The Truth About Skate Sharpenings9:21 PM
This article will break down some of the myths as well as highlight the cold hard facts about skate sharpenings and your skate sharpener. At the end of this article, you will be better informed and able to ask the right questions to the sharpener taking care of your skates!
Let's first start with what hollow or radius works best for you.When you hear a skate sharpener refer to the radius or hollow on your skates, they are actually referring to the sharpness of your skates and the distance between your edges. The smaller the radius, the sharper your skates will be. A 3/8” radius will produce a very sharp edge and give your skates a deeper bite. A 3/8" radius also creates more friction while gliding and cuts into the ice much deeper when taking tight turns. As the hollow gets wider you will create less friction when gliding and have less bite when turning.These fractions are measuring the distance between your outside and inside edges. The radius of hollow can be varied from 1/4" of an inch to 1 1/2 of an inch, however most players will chose a hollow between 3/8" and 5/8". Weight and skating ability are probably the most important factors in finding the proper hollow. The picture below will show the differences of some of the hollow variations that can be offered.......
When talking with your skate sharpener, let's be sure they are asking you the right questions. Most players and parents just hand there skates to the local pro shop employee and simply ask "can you sharpen my skates please?" If your sharpener doesn't ask you any questions before taking your skates, you might want to think twice about bringing them back again, unless they already know everything they need to know about your skating conditions and preferences. Some of the questions you will want to hear are:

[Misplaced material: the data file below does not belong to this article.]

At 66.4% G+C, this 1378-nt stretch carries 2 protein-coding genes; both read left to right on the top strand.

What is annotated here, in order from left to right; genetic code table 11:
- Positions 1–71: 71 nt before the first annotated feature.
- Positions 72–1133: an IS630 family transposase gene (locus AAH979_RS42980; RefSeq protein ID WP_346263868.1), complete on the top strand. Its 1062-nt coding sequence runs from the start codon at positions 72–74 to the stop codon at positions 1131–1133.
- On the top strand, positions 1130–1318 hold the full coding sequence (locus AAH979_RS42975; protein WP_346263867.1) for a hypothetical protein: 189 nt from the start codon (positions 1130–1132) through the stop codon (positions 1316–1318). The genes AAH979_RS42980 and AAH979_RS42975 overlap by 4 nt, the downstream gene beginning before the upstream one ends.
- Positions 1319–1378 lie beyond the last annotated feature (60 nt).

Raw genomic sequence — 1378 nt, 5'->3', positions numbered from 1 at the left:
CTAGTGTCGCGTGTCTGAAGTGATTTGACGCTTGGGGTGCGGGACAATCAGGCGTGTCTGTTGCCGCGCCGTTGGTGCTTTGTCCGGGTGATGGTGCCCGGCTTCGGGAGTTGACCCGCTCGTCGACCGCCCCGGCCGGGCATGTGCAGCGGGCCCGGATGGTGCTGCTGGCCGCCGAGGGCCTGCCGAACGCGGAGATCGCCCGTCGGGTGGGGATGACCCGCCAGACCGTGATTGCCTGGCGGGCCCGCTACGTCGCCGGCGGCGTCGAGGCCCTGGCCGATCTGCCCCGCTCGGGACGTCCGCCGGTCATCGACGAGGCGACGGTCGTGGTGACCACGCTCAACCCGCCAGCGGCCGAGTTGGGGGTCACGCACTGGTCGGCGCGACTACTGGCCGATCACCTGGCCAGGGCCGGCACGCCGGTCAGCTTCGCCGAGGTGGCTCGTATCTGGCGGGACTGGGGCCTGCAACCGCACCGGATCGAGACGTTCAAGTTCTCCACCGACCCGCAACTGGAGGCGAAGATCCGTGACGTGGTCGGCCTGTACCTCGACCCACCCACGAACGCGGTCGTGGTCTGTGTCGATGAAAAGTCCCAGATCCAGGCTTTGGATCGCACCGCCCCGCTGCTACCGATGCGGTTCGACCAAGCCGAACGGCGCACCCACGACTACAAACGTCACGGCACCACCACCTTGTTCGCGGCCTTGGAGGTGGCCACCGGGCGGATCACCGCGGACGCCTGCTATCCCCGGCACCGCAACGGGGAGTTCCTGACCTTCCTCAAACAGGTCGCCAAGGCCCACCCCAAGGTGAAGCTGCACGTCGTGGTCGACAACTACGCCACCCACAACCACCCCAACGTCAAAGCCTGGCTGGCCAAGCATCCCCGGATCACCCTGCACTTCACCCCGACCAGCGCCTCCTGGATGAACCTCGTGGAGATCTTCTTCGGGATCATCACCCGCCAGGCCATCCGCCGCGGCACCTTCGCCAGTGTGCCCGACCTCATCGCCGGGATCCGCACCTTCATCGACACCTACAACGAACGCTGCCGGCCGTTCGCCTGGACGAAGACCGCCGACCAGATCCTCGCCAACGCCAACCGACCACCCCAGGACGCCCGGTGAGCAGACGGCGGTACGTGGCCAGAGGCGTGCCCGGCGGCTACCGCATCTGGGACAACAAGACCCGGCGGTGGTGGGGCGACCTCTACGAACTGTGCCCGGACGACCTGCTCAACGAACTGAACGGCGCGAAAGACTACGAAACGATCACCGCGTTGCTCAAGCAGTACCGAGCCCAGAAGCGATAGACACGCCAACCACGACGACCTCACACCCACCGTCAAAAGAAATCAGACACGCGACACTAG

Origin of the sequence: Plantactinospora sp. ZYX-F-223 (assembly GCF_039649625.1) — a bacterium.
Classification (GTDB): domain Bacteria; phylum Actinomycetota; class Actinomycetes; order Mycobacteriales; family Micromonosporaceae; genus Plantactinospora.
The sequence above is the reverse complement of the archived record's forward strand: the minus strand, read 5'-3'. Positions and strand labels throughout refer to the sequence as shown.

1. How do you like your skates sharpened?
2. Do you like a lot of bite or not a lot of bite?
3. What rink are you skating at? (The temperature of the rink has a major factor on the depth of your hollow)
4. Do you like to have more glide or more bite
These are only a few of the questions that your sharpener should be asking you. This is extremely important because it shows that your local pro shop cares about providing good quality service, but it also acknowledges that not all skaters are the same. It is important that your skate sharpener understands your skate preferences.
Now let's go back to question #3, "what rink are you skating at?" this is something that can be crucial in picking a particular radius. Every rink is different that their refrigeration system and the temperature can play a major factor in how hard or soft the ice can be. Some might ask, what does that have to do with sharpening my skates? It is important because the softer the ice is, the more you will sink into the ice creating more friction when skating, while hard ice will have more glide.
So, if a player likes his or her skates sharpened at 7/16" radius on the regular but is skating at a rink that has more humidity and is much warmer, they would probably benefit from having their skates sharpened at 1/2" radius, because it is a shallower hollow which creates less friction and less bite.
The most import part of sharpening skates is making sure your outside and inside edges are completely level and square. This is the most common reason a customer may complain that their skates don't feel "right." When your edges are uneven, they may feel like they are dull on one side and extremely sharp on the other. This could be from the sharpener's inexperience, improper training, or simply not caring. The picture below will show you even edges vs. uneven edges.....
Skate sharpening is an art before it is a science. Your skate sharpener should treat every pair of skates as if they were their own skates and do the best job possible. Taking their time in understanding what you like, making sure your outside edge and inside edge are completely level, having a nice slow final pass so your edges have a nice clean crisp edge so that when you hit the ice you have the least amount of friction possible. The best person to do your skates is someone who has consistently sharpened your skates the way you like them. Don't be afraid to ask some questions and tell them what you liked and disliked about the last time he sharpened your skates. Take your skate sharpening more seriously because this is where your skating starts!